The Knesset vote on the controversial bill to ban mini-markets from opening for business on Shabbos was postponed Monday night after the coalition ran into difficulties in assembling a majority for passage.
Interior Minister Rabbi Aryeh Deri rebuked the opposition parties for refusing to extend the usual parliamentary courtesy known as “offsetting” or “pairing,” whereby an MK on one side of a vote agrees to abstain or be absent in tandem with a colleague on the opposing side, who is unable to attend the session.
The opposition and coalition member Yisrael Beytenu, who is fighting the bill, refused to pair with Likud’s Yehudah Glick, whose wife passed away earlier in the day. Glick was already sitting shivah on Monday night and so would not be able to take part in the vote. Religious Affairs Minister Rabbi David Azoulay, who would have voted for the Shabbos bill, was also unable to be at the Knesset due to medical reasons.
“It should be clear that even today, if necessary, Minister Azoulay will vote in spite of his situation. I hear about the opposition’s unprecedented behavior, and I also mean Yisrael Beytenu; and I’m appalled at the inhumanity of the members here, to be deaf to people in their most difficult moments. Is this the message we want to convey to the public?” Rabbi Deri asked.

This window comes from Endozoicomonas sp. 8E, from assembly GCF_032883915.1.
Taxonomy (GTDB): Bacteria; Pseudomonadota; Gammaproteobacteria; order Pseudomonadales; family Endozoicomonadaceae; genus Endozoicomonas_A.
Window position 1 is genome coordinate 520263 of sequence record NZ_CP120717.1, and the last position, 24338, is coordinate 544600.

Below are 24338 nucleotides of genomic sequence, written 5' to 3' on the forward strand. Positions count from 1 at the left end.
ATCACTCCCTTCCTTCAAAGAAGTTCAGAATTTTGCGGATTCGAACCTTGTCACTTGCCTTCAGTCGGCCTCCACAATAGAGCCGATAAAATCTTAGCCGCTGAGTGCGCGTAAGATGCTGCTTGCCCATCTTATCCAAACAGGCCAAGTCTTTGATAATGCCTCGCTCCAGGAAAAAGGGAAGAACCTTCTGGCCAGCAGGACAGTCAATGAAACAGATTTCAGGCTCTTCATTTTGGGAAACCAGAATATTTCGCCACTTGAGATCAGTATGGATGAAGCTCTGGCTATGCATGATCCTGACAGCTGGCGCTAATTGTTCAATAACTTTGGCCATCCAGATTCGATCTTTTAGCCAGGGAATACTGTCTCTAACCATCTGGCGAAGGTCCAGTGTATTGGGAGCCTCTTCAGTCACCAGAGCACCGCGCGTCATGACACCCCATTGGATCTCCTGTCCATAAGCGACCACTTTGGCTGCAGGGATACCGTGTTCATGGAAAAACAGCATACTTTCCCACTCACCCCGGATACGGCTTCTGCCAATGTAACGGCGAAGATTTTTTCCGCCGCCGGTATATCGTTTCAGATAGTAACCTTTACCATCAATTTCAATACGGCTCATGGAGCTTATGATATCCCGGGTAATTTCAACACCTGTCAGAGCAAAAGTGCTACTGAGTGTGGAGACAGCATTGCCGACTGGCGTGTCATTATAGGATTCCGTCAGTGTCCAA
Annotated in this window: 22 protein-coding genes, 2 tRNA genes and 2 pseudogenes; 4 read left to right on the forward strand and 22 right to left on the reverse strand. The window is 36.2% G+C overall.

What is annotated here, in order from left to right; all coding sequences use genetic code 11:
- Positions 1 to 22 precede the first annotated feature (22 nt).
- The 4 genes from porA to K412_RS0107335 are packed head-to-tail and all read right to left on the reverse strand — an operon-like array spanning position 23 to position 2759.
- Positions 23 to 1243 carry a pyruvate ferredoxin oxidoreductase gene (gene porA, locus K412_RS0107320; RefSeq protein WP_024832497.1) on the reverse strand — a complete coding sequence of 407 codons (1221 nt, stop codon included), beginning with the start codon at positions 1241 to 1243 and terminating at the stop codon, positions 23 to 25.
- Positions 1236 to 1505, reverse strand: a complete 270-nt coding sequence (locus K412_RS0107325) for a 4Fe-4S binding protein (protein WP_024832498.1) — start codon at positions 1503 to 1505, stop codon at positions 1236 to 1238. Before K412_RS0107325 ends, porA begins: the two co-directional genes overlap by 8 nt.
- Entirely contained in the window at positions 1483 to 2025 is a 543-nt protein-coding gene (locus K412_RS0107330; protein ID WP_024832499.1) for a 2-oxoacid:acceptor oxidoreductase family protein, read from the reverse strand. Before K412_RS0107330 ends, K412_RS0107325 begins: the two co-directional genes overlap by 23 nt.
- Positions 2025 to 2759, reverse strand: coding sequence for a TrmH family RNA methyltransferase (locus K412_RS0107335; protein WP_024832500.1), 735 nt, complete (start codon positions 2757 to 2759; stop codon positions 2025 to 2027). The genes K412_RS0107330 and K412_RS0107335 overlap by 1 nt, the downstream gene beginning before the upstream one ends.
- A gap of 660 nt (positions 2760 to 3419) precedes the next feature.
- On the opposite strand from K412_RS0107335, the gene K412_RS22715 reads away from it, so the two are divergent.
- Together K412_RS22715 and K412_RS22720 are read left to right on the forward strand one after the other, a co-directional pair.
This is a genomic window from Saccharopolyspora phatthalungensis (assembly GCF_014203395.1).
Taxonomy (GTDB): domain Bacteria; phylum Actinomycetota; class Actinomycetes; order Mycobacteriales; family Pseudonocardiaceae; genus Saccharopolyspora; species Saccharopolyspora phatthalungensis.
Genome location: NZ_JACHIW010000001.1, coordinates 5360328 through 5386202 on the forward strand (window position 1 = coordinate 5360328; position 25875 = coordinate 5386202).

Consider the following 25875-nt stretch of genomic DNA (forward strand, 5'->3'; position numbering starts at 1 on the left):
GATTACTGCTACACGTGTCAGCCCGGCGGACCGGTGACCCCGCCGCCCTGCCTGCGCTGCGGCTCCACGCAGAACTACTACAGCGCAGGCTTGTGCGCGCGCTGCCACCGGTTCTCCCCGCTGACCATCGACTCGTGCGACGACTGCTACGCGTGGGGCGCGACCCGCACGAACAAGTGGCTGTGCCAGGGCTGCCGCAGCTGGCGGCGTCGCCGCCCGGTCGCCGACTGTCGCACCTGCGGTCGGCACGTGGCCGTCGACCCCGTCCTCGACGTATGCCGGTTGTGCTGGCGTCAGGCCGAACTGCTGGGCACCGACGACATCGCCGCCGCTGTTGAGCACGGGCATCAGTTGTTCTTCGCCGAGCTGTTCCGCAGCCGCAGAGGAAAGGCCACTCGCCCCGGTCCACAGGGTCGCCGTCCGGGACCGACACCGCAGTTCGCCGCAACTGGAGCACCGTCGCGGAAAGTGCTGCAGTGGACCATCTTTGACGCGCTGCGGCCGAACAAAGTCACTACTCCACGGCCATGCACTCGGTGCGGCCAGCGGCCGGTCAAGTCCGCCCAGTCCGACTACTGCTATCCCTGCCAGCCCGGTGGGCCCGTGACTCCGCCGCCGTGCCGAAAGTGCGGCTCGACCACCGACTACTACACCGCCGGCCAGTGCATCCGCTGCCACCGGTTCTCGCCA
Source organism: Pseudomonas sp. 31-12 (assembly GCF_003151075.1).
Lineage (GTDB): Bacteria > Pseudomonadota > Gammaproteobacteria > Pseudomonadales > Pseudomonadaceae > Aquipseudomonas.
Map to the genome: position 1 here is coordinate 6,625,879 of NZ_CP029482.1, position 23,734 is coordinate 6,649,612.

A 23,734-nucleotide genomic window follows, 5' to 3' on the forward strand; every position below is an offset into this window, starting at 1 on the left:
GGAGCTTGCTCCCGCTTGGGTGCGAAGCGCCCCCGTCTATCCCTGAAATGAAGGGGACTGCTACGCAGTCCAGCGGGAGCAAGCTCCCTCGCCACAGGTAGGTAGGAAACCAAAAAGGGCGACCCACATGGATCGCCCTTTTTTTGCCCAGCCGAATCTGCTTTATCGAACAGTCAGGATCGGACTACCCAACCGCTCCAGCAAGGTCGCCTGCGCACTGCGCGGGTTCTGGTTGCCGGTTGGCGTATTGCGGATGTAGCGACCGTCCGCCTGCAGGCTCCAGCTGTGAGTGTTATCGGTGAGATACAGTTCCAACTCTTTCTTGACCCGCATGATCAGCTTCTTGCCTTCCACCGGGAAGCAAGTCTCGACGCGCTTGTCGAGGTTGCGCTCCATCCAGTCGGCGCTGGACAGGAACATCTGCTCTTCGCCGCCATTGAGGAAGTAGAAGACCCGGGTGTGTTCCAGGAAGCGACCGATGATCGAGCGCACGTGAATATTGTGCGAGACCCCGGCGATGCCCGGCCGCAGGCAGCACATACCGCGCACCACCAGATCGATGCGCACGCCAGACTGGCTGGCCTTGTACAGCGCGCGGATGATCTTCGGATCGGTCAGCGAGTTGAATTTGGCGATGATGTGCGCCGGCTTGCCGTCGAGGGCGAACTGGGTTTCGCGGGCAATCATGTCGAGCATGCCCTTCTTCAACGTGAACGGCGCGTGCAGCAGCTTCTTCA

“I call upon opposition heads to regain their composure and to return to being human beings. The vote will pass anyway with G-d’s help. Don’t turn the political debate into a spectacle of inhumanity,” he was quoted by Arutz Sheva as saying.
The vote was postponed until next week, at the request of United Torah Judaism and Shas.
Earlier in the day, Education Minister Naftali Bennett warned that if the bill would not be approved, it could bring on early elections. Yisrael Beytenu leader Defense Minister Avigdor Liberman retorted that “since the good old days of the National Religious Party, the Jewish Home in all its variations has a long tradition of toppling right-wing governments,” Ynet reported.
The opposition whip, Zionist Union MK Yoel Hasson, who has been seeking to sharpen conflicts with the coalition, sent condolences to Glick, but was unmoved by the appeals to humanity to relent on the pairing.
“The mini-markets law is not urgent; we’ve lived here just fine without it for 70 years. There will be no deals, and the coalition can delay the vote. It’s in its hands.”
In a statement, Knesset Speaker Yuli Edelstein (Likud) said the opposition “had the right” not to make accommodation for Glick, but implored it to reconsider.
“I call on the opposition to withdraw from its insensitive position for all of our sakes,” said Edelstein.
Hours before his wife’s levayah, Glick posted a heartfelt request:
“I beg of you,” he wrote, “that my dear wife’s levayah should not become the subject of a fight.”